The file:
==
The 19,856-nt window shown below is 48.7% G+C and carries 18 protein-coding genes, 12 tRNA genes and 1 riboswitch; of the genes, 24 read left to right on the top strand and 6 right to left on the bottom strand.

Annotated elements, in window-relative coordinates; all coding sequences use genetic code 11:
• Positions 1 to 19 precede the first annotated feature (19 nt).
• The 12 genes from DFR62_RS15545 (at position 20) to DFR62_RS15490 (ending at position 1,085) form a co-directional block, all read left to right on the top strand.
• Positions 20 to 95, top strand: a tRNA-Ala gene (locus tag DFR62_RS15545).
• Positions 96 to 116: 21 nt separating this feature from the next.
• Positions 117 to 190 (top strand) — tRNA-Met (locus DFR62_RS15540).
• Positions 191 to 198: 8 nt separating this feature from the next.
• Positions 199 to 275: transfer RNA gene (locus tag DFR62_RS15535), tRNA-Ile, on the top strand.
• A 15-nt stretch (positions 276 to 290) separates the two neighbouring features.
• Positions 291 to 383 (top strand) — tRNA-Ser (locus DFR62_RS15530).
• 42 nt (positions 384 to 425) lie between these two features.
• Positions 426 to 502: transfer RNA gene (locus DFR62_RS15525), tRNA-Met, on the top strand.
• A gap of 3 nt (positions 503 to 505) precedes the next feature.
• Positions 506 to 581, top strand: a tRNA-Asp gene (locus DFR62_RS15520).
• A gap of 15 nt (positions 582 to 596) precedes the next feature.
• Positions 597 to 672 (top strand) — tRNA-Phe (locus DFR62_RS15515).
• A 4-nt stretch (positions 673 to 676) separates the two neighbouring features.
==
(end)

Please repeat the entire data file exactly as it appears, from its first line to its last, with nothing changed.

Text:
The 19,856-nt window shown below is 48.7% G+C and carries 18 protein-coding genes, 12 tRNA genes and 1 riboswitch; of the genes, 24 read left to right on the top strand and 6 right to left on the bottom strand.

Annotated elements, in window-relative coordinates; all coding sequences use genetic code 11:
• Positions 1 to 19 precede the first annotated feature (19 nt).
• The 12 genes from DFR62_RS15545 (at position 20) to DFR62_RS15490 (ending at position 1,085) form a co-directional block, all read left to right on the top strand.
• Positions 20 to 95, top strand: a tRNA-Ala gene (locus tag DFR62_RS15545).
• Positions 96 to 116: 21 nt separating this feature from the next.
• Positions 117 to 190 (top strand) — tRNA-Met (locus DFR62_RS15540).
• Positions 191 to 198: 8 nt separating this feature from the next.
• Positions 199 to 275: transfer RNA gene (locus tag DFR62_RS15535), tRNA-Ile, on the top strand.
• A 15-nt stretch (positions 276 to 290) separates the two neighbouring features.
• Positions 291 to 383 (top strand) — tRNA-Ser (locus DFR62_RS15530).
• 42 nt (positions 384 to 425) lie between these two features.
• Positions 426 to 502: transfer RNA gene (locus DFR62_RS15525), tRNA-Met, on the top strand.
• A gap of 3 nt (positions 503 to 505) precedes the next feature.
• Positions 506 to 581, top strand: a tRNA-Asp gene (locus DFR62_RS15520).
• A gap of 15 nt (positions 582 to 596) precedes the next feature.
• Positions 597 to 672 (top strand) — tRNA-Phe (locus DFR62_RS15515).
• A 4-nt stretch (positions 673 to 676) separates the two neighbouring features.